ABOUT THE FILM
Hollywood has made over 4000 films about Native people; over 100 years of movies defining how Indians are seen by the world.
Reel Injun takes an entertaining and insightful look at the Hollywood Indian, exploring the portrayal of North American Natives through the history of cinema.
Travelling through the heartland of America, Cree filmmaker Neil Diamond looks at how the myth of “the Injun” has influenced the world’s understanding – and misunderstanding – of Natives.
With candid interviews with directors, writers, actors and activists, including Clint Eastwood, Jim Jarmusch, Robbie Robertson, Sacheen Littlefeather, John Trudell and Russell Means, clips from hundreds of classic and recent films, including Stagecoach, Little Big Man, The Outlaw Josey Wales, One Flew Over the Cuckoo’s Nest, and Atanarjuat the Fast Runner, Reel Injun traces the evolution of cinema’s depiction of Native people from the silent film era to today.
FEATURING INTERVIEWS WITH
“I remember once we were on a set, the director said ‘I want a real native, upfront. I want to see the real thing.’ We couldn’t find one!”
Clint Eastwood is a living Hollywood legend with a string of classics behind him as an actor and director. He has directed such films as The Outlaw Josey Wales, The Unforgiven (considered by many to be one of the best Westerns of all time), Million Dollar Baby and Flags of our Fathers. As an actor, he has starred in many contemporary classics including A Fistful of Dollars, Dirty Harry, and High Plains Drifter.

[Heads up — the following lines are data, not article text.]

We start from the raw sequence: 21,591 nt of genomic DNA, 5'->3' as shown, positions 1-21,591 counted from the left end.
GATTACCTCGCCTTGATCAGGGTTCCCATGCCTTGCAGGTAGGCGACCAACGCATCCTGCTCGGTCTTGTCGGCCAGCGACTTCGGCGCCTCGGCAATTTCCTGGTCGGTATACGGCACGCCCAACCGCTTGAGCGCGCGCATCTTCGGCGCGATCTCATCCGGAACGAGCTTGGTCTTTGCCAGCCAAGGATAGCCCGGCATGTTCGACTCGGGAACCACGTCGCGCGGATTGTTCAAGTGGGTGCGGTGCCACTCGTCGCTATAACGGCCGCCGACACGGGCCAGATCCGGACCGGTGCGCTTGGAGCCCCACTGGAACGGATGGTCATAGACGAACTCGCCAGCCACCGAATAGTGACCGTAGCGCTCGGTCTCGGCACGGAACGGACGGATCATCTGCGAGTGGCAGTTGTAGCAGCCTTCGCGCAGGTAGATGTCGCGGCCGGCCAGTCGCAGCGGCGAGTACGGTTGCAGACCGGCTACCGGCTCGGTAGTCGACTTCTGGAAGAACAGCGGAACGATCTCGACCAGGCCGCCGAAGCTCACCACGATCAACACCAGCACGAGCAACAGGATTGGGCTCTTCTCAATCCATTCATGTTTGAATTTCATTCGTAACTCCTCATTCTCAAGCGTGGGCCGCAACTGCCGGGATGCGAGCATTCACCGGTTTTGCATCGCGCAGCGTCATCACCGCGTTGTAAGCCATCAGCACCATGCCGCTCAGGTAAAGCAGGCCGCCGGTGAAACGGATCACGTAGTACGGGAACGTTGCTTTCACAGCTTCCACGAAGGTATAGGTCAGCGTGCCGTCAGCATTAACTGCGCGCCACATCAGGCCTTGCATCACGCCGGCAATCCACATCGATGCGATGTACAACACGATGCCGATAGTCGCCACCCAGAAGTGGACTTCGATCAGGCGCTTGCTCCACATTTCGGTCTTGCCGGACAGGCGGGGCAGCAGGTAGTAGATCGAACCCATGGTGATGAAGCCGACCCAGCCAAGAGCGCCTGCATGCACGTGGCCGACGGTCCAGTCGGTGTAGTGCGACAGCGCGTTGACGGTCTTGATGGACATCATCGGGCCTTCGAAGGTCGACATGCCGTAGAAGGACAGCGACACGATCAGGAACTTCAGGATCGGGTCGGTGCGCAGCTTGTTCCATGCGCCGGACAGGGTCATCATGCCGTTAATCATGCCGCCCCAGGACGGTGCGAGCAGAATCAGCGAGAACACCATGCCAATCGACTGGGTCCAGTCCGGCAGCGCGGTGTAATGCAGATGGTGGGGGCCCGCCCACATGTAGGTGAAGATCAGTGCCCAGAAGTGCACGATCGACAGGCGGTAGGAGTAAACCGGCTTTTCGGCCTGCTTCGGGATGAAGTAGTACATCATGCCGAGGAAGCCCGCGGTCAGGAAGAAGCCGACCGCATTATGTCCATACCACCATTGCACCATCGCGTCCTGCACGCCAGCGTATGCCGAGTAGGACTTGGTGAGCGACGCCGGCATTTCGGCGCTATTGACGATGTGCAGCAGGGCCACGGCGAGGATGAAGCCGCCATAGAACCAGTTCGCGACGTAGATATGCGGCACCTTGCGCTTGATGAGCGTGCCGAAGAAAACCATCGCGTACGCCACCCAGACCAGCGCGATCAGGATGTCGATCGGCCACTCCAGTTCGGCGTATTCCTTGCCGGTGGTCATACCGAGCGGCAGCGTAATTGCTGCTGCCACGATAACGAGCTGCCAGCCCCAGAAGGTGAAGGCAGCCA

“That is a genocide that occured and the [American] culture wanted to perpetrate the idea that [the natives] these people are now mythologic, you know, they don’t even really exist, they’re like dinosaurs.”
The definition of an American indie filmmaker, Jim Jarmusch has directed the Camera d’Or winning Stranger Than Paradise, Night on Earth, Coffee and Cigarettes, Broken Flowers, Ghost Dog and Dead Man, starring Johnny Depp.
“We’ll never be able to change the fantasy of who and what Indians are. That fantasy will always be there, we will always be on the cover of novels saying ‘Cheyenne Warrior’!”
Acclaimed film and TV actor Adam Beach is a member of the Saulteaux First Nations from the Dog Creek Reserve in Manitoba. His recent credits include the TV mini-series Bury My Heart at Wounded Knee, for which he won a Golden Globe Award. He starred in Clint Eastwood’s Flags of Our Fathers and learned Navajo for his role in another high-profile WWII drama, John Woo’s Windtalkers. Adam’s major motion picture roles also include Bruce McDonald’s Dance Me Outside and Chris Eyre’s Smoke Signals.
“[In the 60s] People asked me, what are you, are you a hippie? And I said no, I’m an Indian, what’s a hippie?”
Native American activist and actress Sacheen Littlefeather was catapulted into the world spotlight in 1973, when Marlon Brando was awarded the Oscar for his portrayal of Don Corleone in The Godfather. Brando asked Sacheen to present his Oscar speech and focus attention on the treatment of American Indians and the siege at Wounded Knee. Active in the Native American Bay Area community, Sacheen was one of the original occupiers on Alcatraz Island protesting civil rights violations against Indian people and is co-ordinator of the Kateri Prayer Circle in San Francisco.